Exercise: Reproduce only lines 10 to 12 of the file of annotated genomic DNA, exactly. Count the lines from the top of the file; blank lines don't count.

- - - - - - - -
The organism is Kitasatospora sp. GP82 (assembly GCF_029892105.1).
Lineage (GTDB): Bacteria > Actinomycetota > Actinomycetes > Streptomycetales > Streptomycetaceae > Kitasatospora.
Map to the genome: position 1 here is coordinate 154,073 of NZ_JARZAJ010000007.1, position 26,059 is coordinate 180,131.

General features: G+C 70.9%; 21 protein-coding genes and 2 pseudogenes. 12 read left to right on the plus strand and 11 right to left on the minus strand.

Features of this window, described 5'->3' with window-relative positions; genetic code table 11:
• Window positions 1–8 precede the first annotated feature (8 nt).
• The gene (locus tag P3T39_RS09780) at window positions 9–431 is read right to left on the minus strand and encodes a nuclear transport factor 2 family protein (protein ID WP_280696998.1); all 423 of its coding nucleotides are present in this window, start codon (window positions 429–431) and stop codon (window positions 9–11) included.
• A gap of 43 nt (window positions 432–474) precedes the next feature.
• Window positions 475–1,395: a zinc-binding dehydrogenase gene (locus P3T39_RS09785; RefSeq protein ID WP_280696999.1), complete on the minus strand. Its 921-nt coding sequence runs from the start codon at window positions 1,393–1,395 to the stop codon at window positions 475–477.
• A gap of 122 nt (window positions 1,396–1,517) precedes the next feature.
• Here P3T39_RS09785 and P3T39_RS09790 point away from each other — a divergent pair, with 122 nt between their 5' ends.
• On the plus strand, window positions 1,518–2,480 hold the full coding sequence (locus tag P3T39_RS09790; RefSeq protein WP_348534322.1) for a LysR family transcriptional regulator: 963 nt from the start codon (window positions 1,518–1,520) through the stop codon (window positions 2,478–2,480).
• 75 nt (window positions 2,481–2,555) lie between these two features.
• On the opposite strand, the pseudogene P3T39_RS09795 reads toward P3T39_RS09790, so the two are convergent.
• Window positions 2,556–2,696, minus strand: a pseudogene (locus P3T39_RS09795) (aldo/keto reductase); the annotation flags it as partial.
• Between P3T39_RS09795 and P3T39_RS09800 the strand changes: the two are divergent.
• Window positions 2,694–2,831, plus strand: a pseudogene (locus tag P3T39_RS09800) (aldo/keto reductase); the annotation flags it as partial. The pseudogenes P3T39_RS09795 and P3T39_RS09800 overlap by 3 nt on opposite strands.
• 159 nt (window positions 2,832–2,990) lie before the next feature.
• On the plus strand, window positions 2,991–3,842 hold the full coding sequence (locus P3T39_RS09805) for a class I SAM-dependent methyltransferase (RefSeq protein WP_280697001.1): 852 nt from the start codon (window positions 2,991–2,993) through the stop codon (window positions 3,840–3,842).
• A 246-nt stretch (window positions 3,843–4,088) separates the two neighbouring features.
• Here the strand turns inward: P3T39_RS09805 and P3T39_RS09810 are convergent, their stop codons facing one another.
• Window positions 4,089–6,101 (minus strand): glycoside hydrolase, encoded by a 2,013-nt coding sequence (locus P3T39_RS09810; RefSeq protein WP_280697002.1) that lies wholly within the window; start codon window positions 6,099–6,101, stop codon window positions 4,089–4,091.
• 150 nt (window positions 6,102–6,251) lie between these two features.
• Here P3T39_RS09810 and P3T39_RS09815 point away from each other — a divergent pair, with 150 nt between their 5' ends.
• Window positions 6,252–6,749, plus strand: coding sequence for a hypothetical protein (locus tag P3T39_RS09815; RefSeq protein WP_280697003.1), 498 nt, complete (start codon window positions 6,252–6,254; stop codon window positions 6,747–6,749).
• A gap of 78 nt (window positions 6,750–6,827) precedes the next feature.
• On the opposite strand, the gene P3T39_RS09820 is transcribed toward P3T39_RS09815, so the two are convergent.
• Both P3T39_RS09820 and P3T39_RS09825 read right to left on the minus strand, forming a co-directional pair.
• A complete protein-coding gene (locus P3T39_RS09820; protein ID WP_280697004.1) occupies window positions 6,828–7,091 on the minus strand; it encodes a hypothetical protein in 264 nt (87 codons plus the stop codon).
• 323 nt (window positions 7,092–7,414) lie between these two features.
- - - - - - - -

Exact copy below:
• A gap of 122 nt (window positions 1,396–1,517) precedes the next feature.
• Here P3T39_RS09785 and P3T39_RS09790 point away from each other — a divergent pair, with 122 nt between their 5' ends.
• On the plus strand, window positions 1,518–2,480 hold the full coding sequence (locus tag P3T39_RS09790; RefSeq protein WP_348534322.1) for a LysR family transcriptional regulator: 963 nt from the start codon (window positions 1,518–1,520) through the stop codon (window positions 2,478–2,480).